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For Jon Bokenkamp, creator of NBC’s The Blacklist, the scene that catapulted the crime thriller into more than a procedural came early in the first season. By the first few episodes, the drama starring James Spader and Megan Boone was already considered a breakout hit.
It was a moment in the 11th episode, titled “The Good Samaritan,” in which Spader’s Raymond “Red” Reddington -- one of the FBI’s most wanted fugitives -- established himself as an unexpected and charming anti-hero that viewers rooted for. Here, Bokenkamp explains why an insignificant scene turned the tide for The Blacklist.
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It’s become known as the “Stroganoff scene” in our writers’ room, or at least that’s how we reference it at times because we have done some things similarly a number of times after that. Raymond Reddington is searching for somebody who has betrayed him. It’s a very simple scene; he’s talking to a corrupt banker because he knows that the banker has information that can give him the name of the person who betrayed him -- and he gets the name by the end. It’s basically three pages of Raymond Reddington being Raymond Reddington, hanging out with this family. Things get incredibly tense and dark, but also weirdly funny.
It was the first time we did that in the show and I think those elements came together nicely. It’s one of the reasons it sticks out to me -- partly because of the writing, partly because of the way it was directed [and] largely because of the way James [Spader] played it. I wasn’t interested in doing a straight procedural and the sort of B stories and the characters and the overarching mythology of the show is really important to what The Blacklist is. This was an example of where we had fun, in what would have otherwise been a straightforward procedural scene.
There’s a version [of this moment] in a parallel universe in the 2008 movie, Taken.Liam Neeson is asking for something and he ends up shooting that person in the leg. It’s incredibly dark and tense; it’s uncomfortable and very muscular in a dark thriller kind of way. What happens here is the same objective of that scene but instead, when we join in, Reddington’s been flirting with the wife and making up a history with her. You get the sense that Reddington’s been hanging out with this woman having a glass of wine and making up bulls**t stories to entertain himself. Rather than the scene getting bloody, tense and about guns, it’s almost about the opposite. It’s about the wife, who is freaking out like most normal people would and she wants to call a doctor. She’s a bother to Reddington in the moment and he ends up telling her that if she doesn’t stop yammering, he’s going to end up putting her in the closet, which he does.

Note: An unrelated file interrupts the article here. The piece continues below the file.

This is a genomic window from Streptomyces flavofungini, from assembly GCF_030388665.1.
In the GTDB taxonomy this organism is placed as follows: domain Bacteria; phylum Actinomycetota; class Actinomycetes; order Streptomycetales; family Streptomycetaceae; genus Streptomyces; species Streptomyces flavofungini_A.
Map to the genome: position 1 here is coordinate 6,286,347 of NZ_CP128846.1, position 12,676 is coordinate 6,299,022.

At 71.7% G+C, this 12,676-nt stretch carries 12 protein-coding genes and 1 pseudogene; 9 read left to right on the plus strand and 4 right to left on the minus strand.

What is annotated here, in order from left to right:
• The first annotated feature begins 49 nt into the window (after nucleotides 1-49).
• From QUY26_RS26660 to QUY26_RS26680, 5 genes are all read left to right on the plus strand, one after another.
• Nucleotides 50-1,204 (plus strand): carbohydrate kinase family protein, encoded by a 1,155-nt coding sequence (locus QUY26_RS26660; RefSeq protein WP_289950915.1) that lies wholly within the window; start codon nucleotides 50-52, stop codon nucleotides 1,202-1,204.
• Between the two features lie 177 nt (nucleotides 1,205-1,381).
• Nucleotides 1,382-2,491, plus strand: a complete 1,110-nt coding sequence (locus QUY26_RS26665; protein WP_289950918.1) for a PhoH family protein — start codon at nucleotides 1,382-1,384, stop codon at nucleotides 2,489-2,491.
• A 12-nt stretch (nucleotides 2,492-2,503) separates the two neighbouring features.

Reddington is somebody who has joy, is full of life and wants to see the best in people. He wants to have Stroganoff for dinner, have a glass of wine and hear old stories, but he can’t. At the end of the scene, he tells the woman, “So sorry, I’ll have to take a raincheck on the Stroganoff.” Just the idea that, after shooting her husband in the leg, locking her in the closet and threatening to shoot her through the door, that she would still want to have dinner with him -- there’s a willful blindness. It showed me that that’s how fun the show can be.
There’s something incredibly endearing about the character. With a bad guy like Reddington, he can do and say things that most people would never do, many of which are horrible, awful things. He murders a lot of people, but it’s justifiable because they’re worse than he is and the world is better off without them. He has his own moral compass.
The idea of a “Stroganoff scene” on The Blacklist is a scene where we’re going to reach the objective of the scene but in a fun, unusual and unpredictable way. That might be him telling a story of how he was diving off an island and was saved by the locals who nursed him back to health or forcing two outlaws behind financial crimes who are out in the middle of the woods camping out and he forces them to sing a campfire song because he likes campfire songs and they have a guitar. It’s him having fun in the world and finding ways to entertain himself, and thus, entertaining us.
There’s a levity that [James] brings that I did not expect. He claims that he always saw a fun element of the character. Now we write to it. James isn’t somebody who improvises a lot. The only thing that was different [from what’s on the page and what he says] is we lifted something, probably for time. He’s very faithful to the script and there aren’t a lot of surprises in the performance to what he has in mind.
James brings a weight and yet, a levity to the scene and he’s also great with language. I can write a long run-on paragraph that I wouldn’t be able to say or that sounds goofy to me. We were on the phone just the other day and I said [in regards to a scene in a recent script], “I don’t know. It’s a whole paragraph…” He said, “Do you want me to try it for you?” He read it to me and I said, “Yup, I get it.” He has a way to find pauses and breaks and smiles and little moments within that I wouldn’t be [able to] -- you wouldn’t understand what I was saying -- and he somehow makes it articulate and entertaining.